It remains to be seen just how far TFW's integration of broad natural-resource policies will go in leveling out the grim cycles of either the timber or the salmon resource. Early optimism has been replaced by cynicism as timber issues in the Northwest have been overshadowed by the northern-spotted-owl controversy. Hard-won procedural agreements, tenuously forged in the tender environment of TFW, lost their force and were replaced by legal and political hardball. The schism has deepened considerably as the constructive tone of TFW has been replaced by ideological bear-baiting as the Endangered Species Act squares off against the anti-technical dogma billed as "wise use." And two other elements have been thrown into the mix: the potential listing of many Pacific salmon stocks as threatened or endangered, and the continued plummet of the overall fisheries resource.

If there has been a failure of the political process to embrace the ecosystem approach offered in TFW, there has also been a failure at the scientific level. Managers simply don't know enough about the whole forest and salmon ecosystem to fully understand the reciprocity and interdependency between salmon and forests. What has been learned in the relatively few years that both fisheries and forest scientists have been asking the right questions has been astounding. The mystery of the coho salmon is a good example.

In the early 1980s, fisheries biologists became concerned about the fate of coho salmon stocks that inhabit the heavily logged coastal areas of Oregon and Washington. Wisdom gained from chinook and chum salmon suggested that degradation of spawning habitat was a critical factor limiting the populations of these fish. Hatchery production was increased to compensate for the loss of spawning habitat, and forest-practice regulations were enacted to prevent harm to the precious gravel beds. The hatchery fish, however, failed to check the downward skid of the coho populations--the planted fish were vanishing. Large coho plants were not producing returns.

Then fish biologists made a startling discovery: Wild cohos, which spend one or two years in fresh water before they migrate to sea, spend' their first full winter holed up in beaver ponds, sloughs, small streams, and riparian wetlands along the broad river bottoms. During fall and winter floods, the rivers themselves become torrents, choked with silt and overpowering in their energy. The young cohos--rather than migrating directly to sea or taking their chances in the main stems of the rivers--seek refuge in the clean, quiet waters of abandoned meanders, seep-fed creeks, and tiny tributaries. There they grow rapidly on aquatic insects and other organisms. This burst of growth gives these cohos a distinct advantage for survival at sea when they eventually leave the freshwater system.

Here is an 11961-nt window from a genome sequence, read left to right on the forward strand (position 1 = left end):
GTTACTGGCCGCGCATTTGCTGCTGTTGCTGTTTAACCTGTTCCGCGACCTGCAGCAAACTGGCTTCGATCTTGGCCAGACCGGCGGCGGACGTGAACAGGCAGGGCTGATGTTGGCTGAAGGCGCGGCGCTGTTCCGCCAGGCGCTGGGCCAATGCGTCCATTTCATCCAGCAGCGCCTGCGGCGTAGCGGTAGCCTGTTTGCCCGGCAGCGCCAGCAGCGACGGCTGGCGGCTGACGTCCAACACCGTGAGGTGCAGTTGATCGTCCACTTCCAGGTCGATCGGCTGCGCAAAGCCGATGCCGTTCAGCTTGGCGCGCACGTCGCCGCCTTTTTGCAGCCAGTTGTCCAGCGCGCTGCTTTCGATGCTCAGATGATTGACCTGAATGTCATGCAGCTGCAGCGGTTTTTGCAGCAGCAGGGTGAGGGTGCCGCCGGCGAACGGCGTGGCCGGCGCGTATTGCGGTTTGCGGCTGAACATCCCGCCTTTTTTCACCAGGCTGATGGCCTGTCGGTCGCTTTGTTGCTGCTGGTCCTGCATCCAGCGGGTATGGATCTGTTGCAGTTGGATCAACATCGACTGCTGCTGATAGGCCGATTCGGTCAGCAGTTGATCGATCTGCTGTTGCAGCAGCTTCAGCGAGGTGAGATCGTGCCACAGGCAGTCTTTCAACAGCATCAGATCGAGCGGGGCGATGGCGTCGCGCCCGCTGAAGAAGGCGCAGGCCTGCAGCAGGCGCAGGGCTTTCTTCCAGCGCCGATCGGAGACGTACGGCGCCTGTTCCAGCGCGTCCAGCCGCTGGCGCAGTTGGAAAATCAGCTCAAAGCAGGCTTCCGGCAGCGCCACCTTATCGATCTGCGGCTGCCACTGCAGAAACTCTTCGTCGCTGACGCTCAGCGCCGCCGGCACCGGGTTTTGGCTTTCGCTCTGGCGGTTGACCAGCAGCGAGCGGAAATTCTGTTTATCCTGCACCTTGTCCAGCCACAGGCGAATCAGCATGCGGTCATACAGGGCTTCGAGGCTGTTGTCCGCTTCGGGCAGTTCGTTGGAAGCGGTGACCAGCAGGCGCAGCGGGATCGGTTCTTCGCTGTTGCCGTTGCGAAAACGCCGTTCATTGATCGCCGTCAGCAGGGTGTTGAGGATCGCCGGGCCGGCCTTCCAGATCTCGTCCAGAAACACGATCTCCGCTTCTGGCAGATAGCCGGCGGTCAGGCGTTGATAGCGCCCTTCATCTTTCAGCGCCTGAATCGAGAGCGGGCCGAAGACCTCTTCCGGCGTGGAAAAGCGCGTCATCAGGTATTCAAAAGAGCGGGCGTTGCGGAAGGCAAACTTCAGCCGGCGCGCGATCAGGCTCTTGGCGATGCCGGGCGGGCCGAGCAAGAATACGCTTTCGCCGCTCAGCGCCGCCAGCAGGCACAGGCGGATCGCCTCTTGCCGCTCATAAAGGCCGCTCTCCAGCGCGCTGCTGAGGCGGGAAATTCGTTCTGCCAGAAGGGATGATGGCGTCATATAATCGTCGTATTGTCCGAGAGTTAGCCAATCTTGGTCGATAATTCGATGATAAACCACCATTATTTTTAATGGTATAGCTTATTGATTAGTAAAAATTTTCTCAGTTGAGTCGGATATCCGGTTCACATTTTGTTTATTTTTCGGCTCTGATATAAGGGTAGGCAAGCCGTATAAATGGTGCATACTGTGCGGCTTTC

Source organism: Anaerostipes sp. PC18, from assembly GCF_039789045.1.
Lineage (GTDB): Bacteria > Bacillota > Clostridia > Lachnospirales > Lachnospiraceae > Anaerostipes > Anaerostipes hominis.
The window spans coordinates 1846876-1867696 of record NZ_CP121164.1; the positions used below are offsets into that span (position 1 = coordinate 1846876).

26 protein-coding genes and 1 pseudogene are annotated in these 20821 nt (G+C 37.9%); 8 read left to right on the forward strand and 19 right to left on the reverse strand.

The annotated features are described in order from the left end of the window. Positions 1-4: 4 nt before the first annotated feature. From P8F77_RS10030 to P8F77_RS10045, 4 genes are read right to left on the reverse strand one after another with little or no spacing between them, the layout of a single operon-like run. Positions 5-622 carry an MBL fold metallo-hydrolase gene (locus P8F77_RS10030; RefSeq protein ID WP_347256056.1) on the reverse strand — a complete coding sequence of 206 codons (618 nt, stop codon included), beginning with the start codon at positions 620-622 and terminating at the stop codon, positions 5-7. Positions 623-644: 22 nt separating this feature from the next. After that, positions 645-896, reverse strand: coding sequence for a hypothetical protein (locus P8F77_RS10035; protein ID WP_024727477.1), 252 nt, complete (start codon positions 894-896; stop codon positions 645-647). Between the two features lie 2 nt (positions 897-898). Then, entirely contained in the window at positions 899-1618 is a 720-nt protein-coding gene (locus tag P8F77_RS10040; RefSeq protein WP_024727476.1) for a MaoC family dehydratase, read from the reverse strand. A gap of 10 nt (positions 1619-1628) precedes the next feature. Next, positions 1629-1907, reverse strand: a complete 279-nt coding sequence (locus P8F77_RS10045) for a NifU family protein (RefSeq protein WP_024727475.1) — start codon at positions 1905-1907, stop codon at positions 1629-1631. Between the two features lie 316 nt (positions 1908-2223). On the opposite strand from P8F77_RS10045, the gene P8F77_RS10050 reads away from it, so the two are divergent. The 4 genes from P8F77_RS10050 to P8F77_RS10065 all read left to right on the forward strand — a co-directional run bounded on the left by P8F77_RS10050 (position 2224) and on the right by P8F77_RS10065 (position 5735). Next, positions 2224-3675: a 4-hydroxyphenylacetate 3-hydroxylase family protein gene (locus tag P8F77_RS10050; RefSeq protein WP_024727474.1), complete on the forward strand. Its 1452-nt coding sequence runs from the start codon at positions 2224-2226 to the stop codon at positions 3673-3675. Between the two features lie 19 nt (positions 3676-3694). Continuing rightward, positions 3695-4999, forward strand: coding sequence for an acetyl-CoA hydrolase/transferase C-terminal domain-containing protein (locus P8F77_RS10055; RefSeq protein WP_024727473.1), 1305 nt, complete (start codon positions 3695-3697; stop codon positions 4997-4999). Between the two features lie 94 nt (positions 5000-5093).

These pond and tributary habitats, however, had never been recognized for their contribution to coho productivity. Though measures were in place to protect main-stem habitats from destruction, the beaver ponds and small channels were particularly vulnerable to logging, road building, and culverts, often filling with slash and debris. The phenomenal productivity of these waters startled fisheries biologists--one tiny pond has produced over 2,000 coho smolts each year, as many fish as successfully spawn in the entire river system during many years.

A second major discovery has been the role of large woody debris--logs, rootwads, logjams, and fallen trees-in creating and sustaining salmon habitat. Traditionally, a sound tree left standing or lying was seen as a wasted tree. That view is changing. The importance of large tree stems in the stream environment has been brought to light in recent years, primarily through the biodiversity work of Jerry Franklin, professor of ecosystem management at the University of Washington, and others.

For salmon, large woody debris may be the most important product of the forest. In wet maritime climates that give rise to the magnificent northwestern forests themselves, the cycle of drought and flood is pronounced. Simple watercourses, without structural components like large woody debris, shed water, nutrients, and gravel too quickly. Large logs and rootwads falling into small streams create stairsteps that accumulate gravel and other debris. Such streams are interspersed with sheltering pools and oxygenating cascades. Vast amounts of organic material remain trapped in the stream system, feeding whole food chains of invertebrates and higher predators--including salmon.

Research in southeast Alaska has shown that in different habitat types along one stream, chinook and coho salmon densities varied by 58 and 23 times, respectively, between stream reaches with no woody habitat and those with log jams and downed trees. In addition to providing essential cover and acting as a trap to collect spawning gravel, logs shore up stream banks, anchor unstable slopes, and bear the brunt of erosive bed material unloosed during periods of high flow.

Regrettably, even good intentions have been damaging to many salmon streams. Periodically through the 1960s and '70s, "stream-rehabilitation" campaigns were waged in which large logs were removed from streamcourses, on the assumption that they were detrimental to fish. The full appreciation of the role of big chunks of wood in small streams was lacking, with lethal results. With each freshet, spawning gravel was purged out of the system and a multitude of microhabitats scoured out of existence. Even the role of streamside buffer zones, long considered necessary for maintenance of shade and reduction of siltation, is changing. Standing timber in the riparian zone forms the recruitment system for the logs and rootwads that must enter the stream for the next hundred years if high-quality salmon habitat is to be maintained.